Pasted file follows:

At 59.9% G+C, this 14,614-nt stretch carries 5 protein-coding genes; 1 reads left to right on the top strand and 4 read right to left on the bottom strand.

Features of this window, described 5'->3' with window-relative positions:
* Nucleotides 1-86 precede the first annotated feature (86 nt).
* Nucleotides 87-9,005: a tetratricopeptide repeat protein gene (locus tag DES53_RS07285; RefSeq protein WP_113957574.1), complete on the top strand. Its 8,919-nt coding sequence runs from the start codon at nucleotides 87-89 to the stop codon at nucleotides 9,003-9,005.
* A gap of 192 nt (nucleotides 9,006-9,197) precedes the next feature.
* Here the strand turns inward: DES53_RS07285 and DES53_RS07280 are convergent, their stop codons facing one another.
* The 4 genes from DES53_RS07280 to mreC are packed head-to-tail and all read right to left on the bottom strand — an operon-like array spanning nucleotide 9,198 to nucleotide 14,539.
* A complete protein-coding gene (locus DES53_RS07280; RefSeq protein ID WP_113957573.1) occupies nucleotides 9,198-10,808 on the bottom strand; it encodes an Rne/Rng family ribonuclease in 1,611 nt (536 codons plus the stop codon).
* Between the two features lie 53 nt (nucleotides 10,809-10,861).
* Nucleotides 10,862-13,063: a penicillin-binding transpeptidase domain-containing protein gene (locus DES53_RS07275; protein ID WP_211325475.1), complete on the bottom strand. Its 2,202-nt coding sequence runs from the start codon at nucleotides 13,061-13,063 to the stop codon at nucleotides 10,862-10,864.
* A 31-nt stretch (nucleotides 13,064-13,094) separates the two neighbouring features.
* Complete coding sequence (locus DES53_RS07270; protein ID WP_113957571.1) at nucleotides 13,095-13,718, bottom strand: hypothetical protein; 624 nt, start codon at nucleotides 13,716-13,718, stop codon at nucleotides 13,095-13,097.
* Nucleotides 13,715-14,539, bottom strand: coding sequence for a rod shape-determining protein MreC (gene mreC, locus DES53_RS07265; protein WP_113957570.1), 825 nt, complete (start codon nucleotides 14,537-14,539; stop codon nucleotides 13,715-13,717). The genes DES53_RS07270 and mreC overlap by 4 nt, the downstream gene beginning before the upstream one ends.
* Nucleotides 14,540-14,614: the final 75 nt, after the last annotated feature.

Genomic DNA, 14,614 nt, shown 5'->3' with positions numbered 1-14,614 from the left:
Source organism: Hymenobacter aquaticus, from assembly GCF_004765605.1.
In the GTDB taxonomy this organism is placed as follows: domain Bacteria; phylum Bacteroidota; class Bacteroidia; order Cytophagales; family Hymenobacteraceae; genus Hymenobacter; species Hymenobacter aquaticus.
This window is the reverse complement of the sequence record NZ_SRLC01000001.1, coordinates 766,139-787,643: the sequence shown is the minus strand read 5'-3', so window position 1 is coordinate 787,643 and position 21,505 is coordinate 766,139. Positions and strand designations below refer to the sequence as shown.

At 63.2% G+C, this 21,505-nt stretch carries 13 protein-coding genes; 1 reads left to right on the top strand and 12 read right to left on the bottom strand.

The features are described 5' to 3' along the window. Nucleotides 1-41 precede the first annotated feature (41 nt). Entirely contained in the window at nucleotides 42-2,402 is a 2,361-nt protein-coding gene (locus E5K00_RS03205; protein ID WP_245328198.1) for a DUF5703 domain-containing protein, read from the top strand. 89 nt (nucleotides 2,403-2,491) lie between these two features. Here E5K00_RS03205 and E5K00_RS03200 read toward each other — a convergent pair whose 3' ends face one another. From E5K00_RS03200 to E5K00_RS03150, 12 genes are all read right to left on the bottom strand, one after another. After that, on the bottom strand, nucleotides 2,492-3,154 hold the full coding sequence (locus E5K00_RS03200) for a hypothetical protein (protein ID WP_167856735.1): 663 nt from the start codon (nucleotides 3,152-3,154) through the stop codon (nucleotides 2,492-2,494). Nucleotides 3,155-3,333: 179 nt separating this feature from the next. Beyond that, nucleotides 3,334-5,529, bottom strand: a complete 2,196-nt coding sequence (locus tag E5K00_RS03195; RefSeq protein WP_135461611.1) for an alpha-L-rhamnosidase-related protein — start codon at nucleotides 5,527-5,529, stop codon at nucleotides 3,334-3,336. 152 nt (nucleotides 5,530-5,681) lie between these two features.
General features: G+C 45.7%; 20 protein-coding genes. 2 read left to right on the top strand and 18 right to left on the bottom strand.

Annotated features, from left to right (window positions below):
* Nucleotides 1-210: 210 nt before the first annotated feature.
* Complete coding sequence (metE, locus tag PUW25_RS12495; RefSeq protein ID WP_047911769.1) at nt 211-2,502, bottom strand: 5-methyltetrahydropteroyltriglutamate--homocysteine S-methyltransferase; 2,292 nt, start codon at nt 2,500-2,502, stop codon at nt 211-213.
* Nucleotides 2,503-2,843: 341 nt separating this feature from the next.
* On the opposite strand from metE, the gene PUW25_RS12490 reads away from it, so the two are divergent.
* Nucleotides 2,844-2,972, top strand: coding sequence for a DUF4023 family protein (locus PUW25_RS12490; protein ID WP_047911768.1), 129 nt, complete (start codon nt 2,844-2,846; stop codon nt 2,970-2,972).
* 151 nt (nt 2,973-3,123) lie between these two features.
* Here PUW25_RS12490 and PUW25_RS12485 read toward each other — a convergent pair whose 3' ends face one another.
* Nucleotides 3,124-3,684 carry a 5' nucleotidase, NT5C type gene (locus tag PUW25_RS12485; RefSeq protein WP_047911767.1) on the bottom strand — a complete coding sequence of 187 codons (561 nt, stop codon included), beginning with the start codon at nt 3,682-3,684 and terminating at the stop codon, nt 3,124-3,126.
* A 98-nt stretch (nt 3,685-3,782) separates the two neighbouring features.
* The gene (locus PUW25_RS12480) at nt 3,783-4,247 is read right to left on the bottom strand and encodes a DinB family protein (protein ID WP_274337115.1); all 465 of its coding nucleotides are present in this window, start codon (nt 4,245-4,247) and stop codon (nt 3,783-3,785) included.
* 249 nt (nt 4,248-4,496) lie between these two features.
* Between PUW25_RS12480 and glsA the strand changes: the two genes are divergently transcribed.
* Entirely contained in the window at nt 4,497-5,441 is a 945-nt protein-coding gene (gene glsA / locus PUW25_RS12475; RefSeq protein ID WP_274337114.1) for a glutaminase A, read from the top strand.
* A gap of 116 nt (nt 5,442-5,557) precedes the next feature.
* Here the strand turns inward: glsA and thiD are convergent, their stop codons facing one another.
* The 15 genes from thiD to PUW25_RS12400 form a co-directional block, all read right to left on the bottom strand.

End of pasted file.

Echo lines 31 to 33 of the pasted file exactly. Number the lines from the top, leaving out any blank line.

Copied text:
* A 98-nt stretch (nt 3,685-3,782) separates the two neighbouring features.
* The gene (locus PUW25_RS12480) at nt 3,783-4,247 is read right to left on the bottom strand and encodes a DinB family protein (protein ID WP_274337115.1); all 465 of its coding nucleotides are present in this window, start codon (nt 4,245-4,247) and stop codon (nt 3,783-3,785) included.
* 249 nt (nt 4,248-4,496) lie between these two features.